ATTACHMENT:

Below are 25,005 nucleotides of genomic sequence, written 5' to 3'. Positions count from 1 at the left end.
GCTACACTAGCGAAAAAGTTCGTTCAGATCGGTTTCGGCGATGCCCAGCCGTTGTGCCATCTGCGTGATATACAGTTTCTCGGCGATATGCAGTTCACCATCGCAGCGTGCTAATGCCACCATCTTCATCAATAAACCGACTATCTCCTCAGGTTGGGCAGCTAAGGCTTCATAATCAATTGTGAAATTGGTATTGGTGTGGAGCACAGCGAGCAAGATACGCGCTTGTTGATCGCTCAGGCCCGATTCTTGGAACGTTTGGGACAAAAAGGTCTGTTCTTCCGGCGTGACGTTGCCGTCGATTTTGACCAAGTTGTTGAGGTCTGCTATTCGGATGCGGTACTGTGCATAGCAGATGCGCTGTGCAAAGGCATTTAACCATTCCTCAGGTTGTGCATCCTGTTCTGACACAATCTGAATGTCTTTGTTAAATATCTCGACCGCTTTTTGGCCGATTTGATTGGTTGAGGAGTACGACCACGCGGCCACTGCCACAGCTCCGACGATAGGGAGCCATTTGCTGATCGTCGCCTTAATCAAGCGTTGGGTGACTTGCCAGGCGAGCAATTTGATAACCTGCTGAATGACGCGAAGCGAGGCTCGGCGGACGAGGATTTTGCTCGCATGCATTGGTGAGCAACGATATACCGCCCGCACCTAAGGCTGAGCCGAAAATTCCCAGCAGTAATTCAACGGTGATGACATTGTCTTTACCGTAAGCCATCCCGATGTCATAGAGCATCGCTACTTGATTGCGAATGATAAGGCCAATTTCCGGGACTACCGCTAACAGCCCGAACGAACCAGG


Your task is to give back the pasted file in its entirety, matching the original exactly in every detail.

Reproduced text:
Below are 25,005 nucleotides of genomic sequence, written 5' to 3'. Positions count from 1 at the left end.
GCTACACTAGCGAAAAAGTTCGTTCAGATCGGTTTCGGCGATGCCCAGCCGTTGTGCCATCTGCGTGATATACAGTTTCTCGGCGATATGCAGTTCACCATCGCAGCGTGCTAATGCCACCATCTTCATCAATAAACCGACTATCTCCTCAGGTTGGGCAGCTAAGGCTTCATAATCAATTGTGAAATTGGTATTGGTGTGGAGCACAGCGAGCAAGATACGCGCTTGTTGATCGCTCAGGCCCGATTCTTGGAACGTTTGGGACAAAAAGGTCTGTTCTTCCGGCGTGACGTTGCCGTCGATTTTGACCAAGTTGTTGAGGTCTGCTATTCGGATGCGGTACTGTGCATAGCAGATGCGCTGTGCAAAGGCATTTAACCATTCCTCAGGTTGTGCATCCTGTTCTGACACAATCTGAATGTCTTTGTTAAATATCTCGACCGCTTTTTGGCCGATTTGATTGGTTGAGGAGTACGACCACGCGGCCACTGCCACAGCTCCGACGATAGGGAGCCATTTGCTGATCGTCGCCTTAATCAAGCGTTGGGTGACTTGCCAGGCGAGCAATTTGATAACCTGCTGAATGACGCGAAGCGAGGCTCGGCGGACGAGGATTTTGCTCGCATGCATTGGTGAGCAACGATATACCGCCCGCACCTAAGGCTGAGCCGAAAATTCCCAGCAGTAATTCAACGGTGATGACATTGTCTTTACCGTAAGCCATCCCGATGTCATAGAGCATCGCTACTTGATTGCGAATGATAAGGCCAATTTCCGGGACTACCGCTAACAGCCCGAACGAACCAGG